Sublime Numbers 

For any positive integer n let t(n) denote the number of divisors of n, and let s(n) denote the sum of those divisors. The ancient Greeks classified each natural number n as "deficient", "abundant", or "perfect" according to whether s(n) was less than, greater than, or equal to 2n. Notice that the number 12 has 6 divisors, and the sum of those divisors is 28. Both 6 and 28 are perfect numbers. Let's refer to a natural number n as "sublime" if the sum and number of its divisors are both perfect. Do there exist any sublime numbers other than 12? 

To answer this question, recall that for any integer N with prime factorization 

_{} 

we have 
_{} 

Also, every even perfect number is of the form (2^{s}  1) 2^{s1} where 2^{s}  1 is a prime. Thus an even perfect number has exactly one odd prime factor. 

Now suppose N is divisible by exactly k powers of 2. It follows that s(N) is divisible by 2^{k+1}  1, which is odd, so this must be a prime (else it would factor into two odd primes). Also, all the other factors of N must then contribute a combined factor of 2^{k} to s(N). But each odd prime power p^{d} contributes a factor of 

_{} 

to s(N), which can only be even if d is odd, in which case it factors as 

_{} 

The right hand factor can be even only if t is odd, in which case it factors as 

_{} 

However, the factors (1 + p) and (1 + p^{2}) cannot both be pure powers of 2, because if p = 2^{r } 1 then 1 + p^{2} = (2)(2^{[2r}^{}^{1]}  2^{r} + 1). Therefore, if the number s(2^{k}G) is perfect, then G must be the product of distinct Mersenne primes p_{j} = 2^{aj}  1 where the exponents a_{j} sum to k, where k + 1 is also a "Mersenne exponent". 

Moreover, to make t(N) perfect, it's necessary for k+1 itself to be a Mersenne prime. Thus, to construct an example of this type, we need to find a Mersenne exponent E that is also a Mersenne prime, and such that E1 is expressible as the sum of exactly log_{2}(E+1)1 distinct Mersenne primes. 

One example is E = 3, because 2 can be expressed as the sum of exactly log_{2}(4)1 = 1 Mersenne primes, i.e., 2 = 2. Thus, we have N = (2^{31})(2^{2}1) = 12. Other possible values of E are 7, 31, 127,..? It isn't possible to express 6 as a sum of two Mersenne primes, nor 30 as a sum of four distinct Mersenne primes. However, 126 can be expressed as a sum of six distinct Mersenne primes as follows: 61 + 31 + 19 + 7 + 5 + 3. Therefore we have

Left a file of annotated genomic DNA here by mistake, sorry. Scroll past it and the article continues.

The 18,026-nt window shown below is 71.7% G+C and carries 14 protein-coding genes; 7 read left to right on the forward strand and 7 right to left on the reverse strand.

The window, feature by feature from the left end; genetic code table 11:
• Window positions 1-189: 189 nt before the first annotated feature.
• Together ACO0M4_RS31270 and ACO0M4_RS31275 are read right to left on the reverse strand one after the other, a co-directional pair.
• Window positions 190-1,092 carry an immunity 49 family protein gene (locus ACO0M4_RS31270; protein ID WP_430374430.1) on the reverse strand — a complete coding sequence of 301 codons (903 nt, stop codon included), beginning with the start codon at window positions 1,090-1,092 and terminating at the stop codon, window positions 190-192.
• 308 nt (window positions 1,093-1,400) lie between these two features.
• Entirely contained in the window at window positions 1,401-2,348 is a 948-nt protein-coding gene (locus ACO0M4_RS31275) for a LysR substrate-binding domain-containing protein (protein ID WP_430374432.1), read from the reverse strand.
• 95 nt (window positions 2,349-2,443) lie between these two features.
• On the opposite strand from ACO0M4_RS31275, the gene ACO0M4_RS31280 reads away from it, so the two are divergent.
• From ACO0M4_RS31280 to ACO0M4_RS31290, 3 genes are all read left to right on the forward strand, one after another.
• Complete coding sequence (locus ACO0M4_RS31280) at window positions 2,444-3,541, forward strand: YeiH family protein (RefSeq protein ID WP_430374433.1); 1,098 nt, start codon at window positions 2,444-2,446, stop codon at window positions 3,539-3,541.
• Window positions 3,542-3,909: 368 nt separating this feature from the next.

N = (2^{126})(2^{61}1)(2^{31}1)(2^{19}1)(2^{7}1)(2^{5}1)(2^{3}1) 

Thus if we set N equal to 

6086555670238378989670371734243169622657830773351885970528324860512791691264 

we find that s(N) and t(N) are both perfect, so this is the second sublime number. In summary, both of the known sublime numbers are based on a Mersenne prime of the form q = 2^{k}  1 where k = 2^{j}  1 is also a Mersenne prime and k  1 is the sum of exactly j  1 distinct Mersenne exponents. The only known primes q = 2^{k } 1 with k = 2^{j } 1 are given by k = 3, 7, 31, and 127. However, (7  1) is not a sum of two Mersenne exponents, nor is (31  1) a sum of 4 Mersenne exponents. Thus, the only two known sublime numbers are based on the sums 

(3  1) = 2_{}(127  1) = 61 + 31 + 19 + 7 + 5 + 3 

Assuming there are no odd perfect numbers, there can be no more even sublime numbers unless there are other (presently unknown) Mersenne prime exponents that are themselves Mersenne primes. Given that the exponents 131071 and 524287 have already be checked, the next possible exponent would be 2^{31}  1, which is 2,147,483,647. Even with the LucasLehmer test I think this exponent would be a challenge. Notice that we would not only need to test this particular exponent, but all exponents less than this one, in order to decide if this number minus 1 was expressible as a sum of distinct Mersenne exponents. The next possible exponent would be 2^{61}  1, which is certainly far out of reach for any known method of testing. 

It remains to consider the possibility of an odd sublime number (again assuming no odd perfect numbers). By the same arguments presented above for even sublime numbers, we know that an odd sublime number must be of the form 

N = q^{r} (p_{1} p_{2} ... p_{t}) 

where r = 2^{j}  2 is one less than a Mersenne prime, t = j  1, and the p_{i} = 2^{ki}  1 are distinct odd Mersenne primes and q is an odd prime. Also, we must have 

_{} 

where (k_{0}  1) = k_{1} + k_{2} +... + k_{t} . To give a "nonexample", consider the case of q = 5, j = 2. This gives r = 2, so the above expression is (5^{3}  1)/(5  1) = 31, which is a prime of the form 2^{k0}  1 with k_{0} = 5. Therefore, we need only express (5  1) = 4 as a sum of (j  1) distinct Mersenne exponents. Since j  1 equals 1 in this case, it requires that 4 itself be a Mersenne exponent, i.e., we need 2^{4}  1 = 15 to be a prime, which of course it isn't. If it was, the number N = (5^{2})(15) = 375 would have t(N) = 6 and s(N) = 496, and so 375 would be an odd sublime number. 

The above shows that the first step to find an odd sublime number is to find an odd prime q and two Mersenne primes m_{1} = 2^{j}  1 and m_{2} = 2^{k}  1 such that (q^{m1}  1) = (q  1) m_{2}. If we can find such primes, then we need to express k  1 as a sum of exactly j  1 distinct Mersenne exponents. Is there a simple way of proving this is impossible?